Today’s post is a throwback sort of deal – surprise? 😁
Basically, not too long ago, JJ emailed me and suggested that I do throwback posts sometimes, to point you guys to older content that exists on the blog, but which you might not have discovered, because there’s just so much of it, now that the blog’s been around for a while.
AND THEN.. while I was auditing the site, checking for various things (like broken links, for one), I came across this post.
Not to toot my own horn, but I read this post, and thought, HEY, this is a pretty great topic, and a pretty good post – which many newer readers might not have come across.
And so, today, I bring you back to 2014 (gosh, has it been 8 years?!?), when I first published this post, where I talk about food as part of Korean culture.
Beauty Inside basically takes Dramaland’s recent-ish penchant for rom-coms with a distinct fantasy twist, deftly mashes it with a well-rounded, well-executed collection of classic rom-com tropes, casts two very capable and very attractive actors as our leads, and then scores it all with a very enjoyable OST sprinkled with everything from cheery-breezy tracks, to wistful-plaintive ballads, to big love anthems.
When Show is cute, it’s very cute, and when it’s angsty, happily, the angst doesn’t actually last very long. Seo Hyun Jin and Lee Min Ki are very good separately and together, and they bring enough goodies to the table that I feel content not to be too nitpicky about Show’s flaws.
Just know that Show doesn’t try to be something deeper, and also, sometimes logic is a bit of a.. stretch. But hey, fantasy romance after all, right?
A good pick for when you’re in the mood to switch off the ol’ brain and sink into a good ol’ kdrama rom-com.
More often brisk and breezy than not, more often engaging and fun than not, and more often interesting and entertaining than not, The Three Musketeers is more than your average fusion sageuk.
This drama is a pretty bold attempt to adapt an age-old tale across mediums (novel to drama) and across cultures (French to Korean), while doing its best to retain the optimum crack ingredients that would appeal to a kdrama-loving audience.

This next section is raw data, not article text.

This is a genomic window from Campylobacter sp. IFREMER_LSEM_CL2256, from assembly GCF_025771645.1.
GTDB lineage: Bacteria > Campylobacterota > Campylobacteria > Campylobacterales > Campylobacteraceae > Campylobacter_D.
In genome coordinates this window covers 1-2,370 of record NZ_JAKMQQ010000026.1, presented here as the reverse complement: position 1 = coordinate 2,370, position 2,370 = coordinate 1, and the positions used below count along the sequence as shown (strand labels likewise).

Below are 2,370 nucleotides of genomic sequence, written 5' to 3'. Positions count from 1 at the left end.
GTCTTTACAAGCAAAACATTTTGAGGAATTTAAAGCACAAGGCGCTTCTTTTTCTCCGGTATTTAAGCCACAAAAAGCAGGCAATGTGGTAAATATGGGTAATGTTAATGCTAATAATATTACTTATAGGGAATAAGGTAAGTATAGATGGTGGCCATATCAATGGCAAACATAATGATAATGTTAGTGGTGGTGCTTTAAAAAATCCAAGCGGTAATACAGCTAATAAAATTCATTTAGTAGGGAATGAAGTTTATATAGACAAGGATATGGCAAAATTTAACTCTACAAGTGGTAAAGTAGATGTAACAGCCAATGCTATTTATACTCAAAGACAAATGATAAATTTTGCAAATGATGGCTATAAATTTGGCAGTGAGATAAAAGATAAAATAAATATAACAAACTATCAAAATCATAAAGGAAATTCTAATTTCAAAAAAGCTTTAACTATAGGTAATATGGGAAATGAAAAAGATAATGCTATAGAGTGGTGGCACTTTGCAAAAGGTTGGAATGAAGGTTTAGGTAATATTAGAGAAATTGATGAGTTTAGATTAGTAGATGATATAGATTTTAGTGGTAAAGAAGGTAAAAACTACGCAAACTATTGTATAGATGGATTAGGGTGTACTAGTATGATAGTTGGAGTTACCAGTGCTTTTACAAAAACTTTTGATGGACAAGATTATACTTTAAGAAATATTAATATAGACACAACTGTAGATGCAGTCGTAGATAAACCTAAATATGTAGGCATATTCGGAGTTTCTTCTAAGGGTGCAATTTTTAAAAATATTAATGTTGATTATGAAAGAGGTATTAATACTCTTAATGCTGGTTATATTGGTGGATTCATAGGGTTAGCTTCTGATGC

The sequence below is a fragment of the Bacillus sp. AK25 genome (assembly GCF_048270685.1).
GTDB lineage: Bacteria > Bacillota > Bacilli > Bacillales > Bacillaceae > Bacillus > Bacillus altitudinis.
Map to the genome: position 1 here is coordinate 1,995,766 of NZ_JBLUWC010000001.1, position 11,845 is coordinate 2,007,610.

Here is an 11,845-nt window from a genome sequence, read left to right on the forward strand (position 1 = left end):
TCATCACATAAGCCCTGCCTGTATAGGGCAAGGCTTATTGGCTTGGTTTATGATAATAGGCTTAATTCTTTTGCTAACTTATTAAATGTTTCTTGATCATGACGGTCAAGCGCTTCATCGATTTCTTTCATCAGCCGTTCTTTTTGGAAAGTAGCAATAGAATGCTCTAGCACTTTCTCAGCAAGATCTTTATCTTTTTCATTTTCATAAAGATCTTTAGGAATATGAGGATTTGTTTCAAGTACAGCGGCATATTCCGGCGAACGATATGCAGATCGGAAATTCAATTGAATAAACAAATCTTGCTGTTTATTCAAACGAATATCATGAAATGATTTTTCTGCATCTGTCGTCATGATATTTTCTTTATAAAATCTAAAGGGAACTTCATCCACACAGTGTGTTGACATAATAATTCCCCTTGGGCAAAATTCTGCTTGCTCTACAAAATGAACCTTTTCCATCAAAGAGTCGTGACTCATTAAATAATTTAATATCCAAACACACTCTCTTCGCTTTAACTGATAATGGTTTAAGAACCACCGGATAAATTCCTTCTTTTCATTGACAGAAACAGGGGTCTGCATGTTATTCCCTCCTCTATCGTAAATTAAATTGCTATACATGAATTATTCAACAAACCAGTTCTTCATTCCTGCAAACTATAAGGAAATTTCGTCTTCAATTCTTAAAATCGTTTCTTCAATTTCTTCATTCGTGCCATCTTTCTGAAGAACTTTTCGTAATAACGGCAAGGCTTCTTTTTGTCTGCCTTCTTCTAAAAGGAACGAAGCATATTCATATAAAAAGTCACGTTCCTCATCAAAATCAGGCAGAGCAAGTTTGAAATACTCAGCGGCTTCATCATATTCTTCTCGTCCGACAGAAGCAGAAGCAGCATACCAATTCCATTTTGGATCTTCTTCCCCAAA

Possibly due to its ambition, pacing across the show can be a little uneven, and logic gets sacrificed on more occasions than one might expect. Put on some generous Logic Blinders, though, and there are likely to be enough goodies in this one to make it worth your while.
A drama that’s fantastically cracky in its first half, but unfortunately meanders into Sad Angstville in its later episodes and never quite recovers fully from its detour.
Fated To Love You is extremely easy to fall for in its early episodes.
Fabulously committed and nuanced deliveries by Jang Hyuk and Jang Na Ra not only bring the funny, but also land the emotional beats extremely well. Their lovely, very believable chemistry as our OTP is also a big draw.
All of this, combined with a story that clocks a brisk pace, and finds time to serve up a variety of cheeky meta, makes Early Show one deliciously addictive package that charmingly sweeps us off our feet as it engages us in its confident, off-beat dance.
Unfortunately, the brisk pace slows to a crawl in the show’s last stretch, and it feels like our story gets weary from doing time on a Going Nowhere treadmill.
On the upside, The Cute eventually comes back; Show’s just not quite as cracky at its end as compared to its glorious beginnings.
Depending on your love &/or patience levels, your mileage with this show as a whole is likely to vary.